Originally Published: 24 April 2010
I don’t know if you’re aware of this. You might not be. It’s hardly been reported anywhere.
We have recently been in the crippling grip of a deadly ash cloud. A volcano, merrily going about its business somewhere in the darkest recesses of Iceland (the country, not the frozen food outlet) has thrown forth this cloud of devastation and the wind’s cruel twist of fate was to blow it towards us. As the cloud drifted closer our safe airspace began to shrink until, for a period of time, Europe became a no-fly zone. People were stranded abroad, people were stranded here and, while the airspace is now open, it will take quite a while to get everyone to where they should have been last week.
One of the victims of this floating cloud of death is this weekend’s MotoGP, due to be held at the Motegi circuit in Japan. The race was called off last week when it became clear that none of the European drivers were actually able to leave the continent to make their way there. I know nothing about the MotoGP, if I’m honest. I don’t follow motorsport all that closely but, by all accounts, it’s something of a blessing really as the track is somewhat of a sod to get to at the best of times and the riders are actually glad of the opportunity to put the race off for a while – it’s due to be run in October now (volcanoes permitting).
So why, if I have very little interest in MotoGP, am I writing a blog about it, and why here, on a gaming site? Well, this weekend’s MotoGP has taken to the internet. The race is going to be virtually run, this weekend, on Twitter. As I write this, on Friday afternoon, it’s six hours away from the practice runs where the drivers will get to grips with the track and conditions and really begin to prepare, mentally, for the challenge ahead. Yes, the MotoGP has entered the realm of the ARG – the Alternative Reality Game.
ARGs have been around for a long time – probably as long as people have had the imagination to bring them to life. They take a situation and, through a variety of media – newspapers, books, magazines and, more recently, the internet – weave the strands of story designed to baffle, intrigue and entice you to want to play along. Many of you will be familiar with the hunt for the jewelled golden hare which began in 1979, where, should you wish to take place in the treasure hunt you bought yourself a copy of Masquerade and tried to solve the riddle within to guide you to the location of the treasure. The golden hare was eventually found in 1982.
In more recent times a poster in the background of a CNN report captured the attention of some people who were intrigued by its message. I Love Bees, the ARG associated with the poster, was designed to promote the launch of a little videogame by the name of Halo 2. If you search the internet for I Love Bees you can still find many sites which will allow you to follow the game as it unfolded.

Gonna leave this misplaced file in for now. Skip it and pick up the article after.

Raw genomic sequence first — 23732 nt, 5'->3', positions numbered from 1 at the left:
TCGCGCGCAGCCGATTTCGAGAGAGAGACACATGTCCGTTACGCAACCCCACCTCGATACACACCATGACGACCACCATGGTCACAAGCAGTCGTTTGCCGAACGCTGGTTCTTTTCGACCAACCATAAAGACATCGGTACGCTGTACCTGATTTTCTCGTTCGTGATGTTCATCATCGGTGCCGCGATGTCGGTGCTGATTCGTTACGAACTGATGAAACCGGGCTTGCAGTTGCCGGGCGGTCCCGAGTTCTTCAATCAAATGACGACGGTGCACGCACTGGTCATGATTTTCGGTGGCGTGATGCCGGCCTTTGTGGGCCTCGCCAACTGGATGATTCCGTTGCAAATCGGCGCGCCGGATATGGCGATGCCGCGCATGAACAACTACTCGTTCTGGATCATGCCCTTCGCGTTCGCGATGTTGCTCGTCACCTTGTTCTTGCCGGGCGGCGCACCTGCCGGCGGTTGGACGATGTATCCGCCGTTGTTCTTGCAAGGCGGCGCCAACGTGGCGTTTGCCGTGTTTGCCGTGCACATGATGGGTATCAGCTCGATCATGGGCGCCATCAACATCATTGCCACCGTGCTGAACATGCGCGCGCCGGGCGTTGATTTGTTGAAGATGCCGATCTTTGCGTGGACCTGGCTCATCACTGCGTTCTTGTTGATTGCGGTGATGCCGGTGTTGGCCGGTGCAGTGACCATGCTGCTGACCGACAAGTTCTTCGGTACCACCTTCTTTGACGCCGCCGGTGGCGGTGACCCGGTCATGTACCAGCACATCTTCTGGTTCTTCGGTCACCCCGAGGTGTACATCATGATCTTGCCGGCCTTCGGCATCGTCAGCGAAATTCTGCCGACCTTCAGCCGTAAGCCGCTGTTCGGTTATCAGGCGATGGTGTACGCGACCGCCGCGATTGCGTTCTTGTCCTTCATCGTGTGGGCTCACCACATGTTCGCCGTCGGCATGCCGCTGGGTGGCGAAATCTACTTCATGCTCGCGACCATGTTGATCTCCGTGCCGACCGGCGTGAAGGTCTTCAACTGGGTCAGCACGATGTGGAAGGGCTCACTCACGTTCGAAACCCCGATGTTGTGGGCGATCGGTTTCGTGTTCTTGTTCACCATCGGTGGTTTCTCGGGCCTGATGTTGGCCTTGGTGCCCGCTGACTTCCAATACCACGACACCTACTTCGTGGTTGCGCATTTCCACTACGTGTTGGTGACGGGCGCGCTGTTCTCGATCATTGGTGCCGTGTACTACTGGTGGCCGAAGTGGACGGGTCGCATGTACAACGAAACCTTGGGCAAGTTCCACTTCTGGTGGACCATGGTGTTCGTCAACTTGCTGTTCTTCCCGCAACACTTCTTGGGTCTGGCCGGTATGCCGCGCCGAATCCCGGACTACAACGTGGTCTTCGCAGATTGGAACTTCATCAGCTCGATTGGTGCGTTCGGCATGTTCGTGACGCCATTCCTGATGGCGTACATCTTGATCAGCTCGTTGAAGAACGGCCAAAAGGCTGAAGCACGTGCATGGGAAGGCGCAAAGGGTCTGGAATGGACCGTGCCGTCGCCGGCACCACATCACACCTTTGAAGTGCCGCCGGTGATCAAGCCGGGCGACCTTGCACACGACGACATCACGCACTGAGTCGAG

More recently, I took part in an ARG by the name of Perplex City – it was my first full-blown experience of the genre and, while occasionally baffling, was a joy to be involved in. Perplex City used a lot of media to spread the message – when the game first launched it took the purchase of several random newspapers over the course of a week to begin to piece the first clues together. The premise of Perplex City was a simple one – a valuable cube had been stolen in a universe parallel to our own and, to avoid detection, the cube had been hidden on Earth. Should we find it, we would win a substantial sum of money. Progress in the game came about through live events and clues gleaned from the Perplex City websites which had been mirrored, from the parallel universe, onto our own internet. We were also encouraged to buy puzzle cards of varying difficulties, each of which contained a puzzle ranging from blindingly easy to genuine, unsolved, real-life physics problems. Each puzzle you solved scored you points, the more points you got the more you’d discover about the game itself. Not content with just providing a puzzle, the cards also formed a map of the city itself and contained a myriad of other clues as to the location of the cube hidden in tiny scribbled symbols and UV sensitive ink. When Perplex City finally ended with the cube being discovered by Andy Darley, we longed for a promised second season – that’s was years ago now, and we’re still, sadly, waiting.
With consoles and PCs in most homes, internet enabled phones and more social networking sites that you could shake a social-butterfly covered stick at, the world of the ARG is at everyone’s fingertips. While some, like Perplex City and the Golden Bunny, have fantastic prizes to reward the savvy players, all it really takes is a generous helping of imagination and an ongoing sense of fun.
This is, in essence, exactly what the brains behind this weekend’s Twit GP have displayed in bringing the sport to Twitter’s virtual playground. Riders are ready, the bikes have been pimped out in TwitGP livery and the virtual fans are looking forward to the start of the race. That such an event has come about is, in itself, an amazing achievement. The fact that is has been lapped up (excuse the pun) by the spectators, myself included, is testament to the passion that the organisers have put into the event and their desire to make it appeal to as many people as possible. It’s managed to suck me in, and I’m not a fan of MotoGP to begin with, to the extent that I’m genuinely looking forward to see how this weekend unfolds.
It may well be the first event of this kind ever to take place solely on Twitter but, if the response is anything to go by, it doesn’t deserve to be the last.
To witness the fun, follow @TwitGP.